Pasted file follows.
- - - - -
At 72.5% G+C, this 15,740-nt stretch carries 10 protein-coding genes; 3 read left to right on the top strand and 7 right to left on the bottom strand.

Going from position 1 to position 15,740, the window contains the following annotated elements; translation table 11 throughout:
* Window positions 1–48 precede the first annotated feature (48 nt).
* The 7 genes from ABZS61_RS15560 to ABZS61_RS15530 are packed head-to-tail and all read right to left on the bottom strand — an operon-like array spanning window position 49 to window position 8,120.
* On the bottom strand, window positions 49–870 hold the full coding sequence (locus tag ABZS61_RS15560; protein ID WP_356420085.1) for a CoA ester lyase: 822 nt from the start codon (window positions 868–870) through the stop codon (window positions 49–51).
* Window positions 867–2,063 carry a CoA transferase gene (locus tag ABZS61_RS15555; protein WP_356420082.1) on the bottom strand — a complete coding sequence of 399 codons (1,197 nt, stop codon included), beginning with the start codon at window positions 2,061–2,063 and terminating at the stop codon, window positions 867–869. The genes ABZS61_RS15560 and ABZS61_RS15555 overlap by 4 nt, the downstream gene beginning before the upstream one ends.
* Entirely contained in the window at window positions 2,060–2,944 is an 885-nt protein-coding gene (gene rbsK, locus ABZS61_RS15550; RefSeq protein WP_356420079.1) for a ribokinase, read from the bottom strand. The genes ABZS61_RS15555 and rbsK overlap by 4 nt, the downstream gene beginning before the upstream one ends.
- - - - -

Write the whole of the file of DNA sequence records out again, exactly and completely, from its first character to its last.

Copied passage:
At 72.5% G+C, this 15,740-nt stretch carries 10 protein-coding genes; 3 read left to right on the top strand and 7 right to left on the bottom strand.

Going from position 1 to position 15,740, the window contains the following annotated elements; translation table 11 throughout:
* Window positions 1–48 precede the first annotated feature (48 nt).
* The 7 genes from ABZS61_RS15560 to ABZS61_RS15530 are packed head-to-tail and all read right to left on the bottom strand — an operon-like array spanning window position 49 to window position 8,120.
* On the bottom strand, window positions 49–870 hold the full coding sequence (locus tag ABZS61_RS15560; protein ID WP_356420085.1) for a CoA ester lyase: 822 nt from the start codon (window positions 868–870) through the stop codon (window positions 49–51).
* Window positions 867–2,063 carry a CoA transferase gene (locus tag ABZS61_RS15555; protein WP_356420082.1) on the bottom strand — a complete coding sequence of 399 codons (1,197 nt, stop codon included), beginning with the start codon at window positions 2,061–2,063 and terminating at the stop codon, window positions 867–869. The genes ABZS61_RS15560 and ABZS61_RS15555 overlap by 4 nt, the downstream gene beginning before the upstream one ends.
* Entirely contained in the window at window positions 2,060–2,944 is an 885-nt protein-coding gene (gene rbsK, locus ABZS61_RS15550; RefSeq protein WP_356420079.1) for a ribokinase, read from the bottom strand. The genes ABZS61_RS15555 and rbsK overlap by 4 nt, the downstream gene beginning before the upstream one ends.